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Nutrition of Honey Bees

Good nutrition is very important to a colony

As with all creatures, good nutrition is very important to a colony of bees. Many beekeepers only look at the amount of liquid stores a colony has, but pollen is equally important, yet often ignored. A lack of liquid stores can lead to starvation in both summer and winter, but a shortage of pollen can have a serious effect for some time, as poorly nourished larvae can result in poorly performing or unhealthy adults.

As a beekeeper, it is important to "read" a colony, because it is telling you something all the time. On each inspection, get into the habit of looking into a few cells where there are freshly hatched larvae, around 4-5 days from egg laying. If there is plenty of food coming in, the larvae will be in a big puddle of brood food, but if there is little food coming in, the bottoms of the cells will be almost dry. I wish this sort of observation was taught more by teachers.

Pollen varies in constituents, depending on the source and it is generally accepted that a wide variety results in healthier colonies. When inspecting colonies, have a look at the colour of pollen. The greater the variation of colours, the greater the diversity of sources. Sometimes, when inspecting several colonies in the same apiary on the same day, you can see some colonies that have largely one colour of pollen, suggesting the bees have become locked onto one source, yet other colonies will have a variety of colours.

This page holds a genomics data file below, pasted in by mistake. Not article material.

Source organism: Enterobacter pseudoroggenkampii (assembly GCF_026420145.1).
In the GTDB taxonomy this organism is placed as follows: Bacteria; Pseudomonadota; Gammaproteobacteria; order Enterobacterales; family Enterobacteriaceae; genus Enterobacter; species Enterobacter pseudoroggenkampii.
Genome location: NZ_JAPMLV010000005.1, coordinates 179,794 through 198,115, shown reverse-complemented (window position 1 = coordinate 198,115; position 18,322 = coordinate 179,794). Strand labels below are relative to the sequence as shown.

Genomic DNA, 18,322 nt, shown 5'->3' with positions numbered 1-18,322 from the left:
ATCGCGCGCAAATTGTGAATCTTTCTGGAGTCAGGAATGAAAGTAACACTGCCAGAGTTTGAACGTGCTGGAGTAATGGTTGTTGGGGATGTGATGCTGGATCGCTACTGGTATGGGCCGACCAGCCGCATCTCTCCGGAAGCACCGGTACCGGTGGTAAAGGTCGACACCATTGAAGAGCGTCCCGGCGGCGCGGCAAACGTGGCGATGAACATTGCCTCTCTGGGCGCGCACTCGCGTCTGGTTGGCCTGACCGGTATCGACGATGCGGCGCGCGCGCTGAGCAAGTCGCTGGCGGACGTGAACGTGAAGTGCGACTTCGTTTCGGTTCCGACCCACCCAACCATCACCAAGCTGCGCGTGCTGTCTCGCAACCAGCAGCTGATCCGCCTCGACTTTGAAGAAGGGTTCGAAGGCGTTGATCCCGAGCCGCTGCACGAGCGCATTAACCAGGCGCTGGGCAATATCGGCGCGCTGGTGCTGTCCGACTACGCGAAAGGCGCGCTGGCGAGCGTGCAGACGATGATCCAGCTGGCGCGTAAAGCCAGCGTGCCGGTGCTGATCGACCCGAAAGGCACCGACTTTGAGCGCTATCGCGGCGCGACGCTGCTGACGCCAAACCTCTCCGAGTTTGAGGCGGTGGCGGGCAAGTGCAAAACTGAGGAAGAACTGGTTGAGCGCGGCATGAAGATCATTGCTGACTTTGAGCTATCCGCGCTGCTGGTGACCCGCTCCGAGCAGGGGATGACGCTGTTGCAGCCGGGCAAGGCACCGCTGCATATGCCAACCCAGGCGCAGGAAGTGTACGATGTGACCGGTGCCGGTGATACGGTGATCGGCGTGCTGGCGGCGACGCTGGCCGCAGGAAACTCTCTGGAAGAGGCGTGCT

Poor nutrition doesn't always mean a shortage of forage, but can be caused because the ratio between nurse bees and larvae is low, such as you get in the spring when a colony is building up, or if a nucleus or colony is made up with an imbalance of bees. An example of this that always sticks out in my mind was when I visited a BKA teaching apiary, where I had asked for a nuc to be prepared a day or so in advance for demonstrating. There were 5 frames of brood, largely unsealed, little food and very few bees. I suspect it was made up with too few bees and the flyers went home. I often see similar situations, especially beginners, when they are trying to get their second colony.

Colonies that suffer from poor nutrition become susceptible to disease, chalk brood and European Foul Brood (EFB) in particular. Both are often more of a problem in spring, due to the shortage of nurse bees to feed the larvae.

The buttons on the top left are links to other material on the internet. I have given a short note on each one below. Please read them, as there is some good information. Please remember that some may not have been written for your location and you will have to make allowances.

There is much more information on the internet and I suggest a search. The principle is the same, all you need do is take the information in context with your own location.

Roger Patterson.

Page created 22/06/2014

Page updated 26/12/2022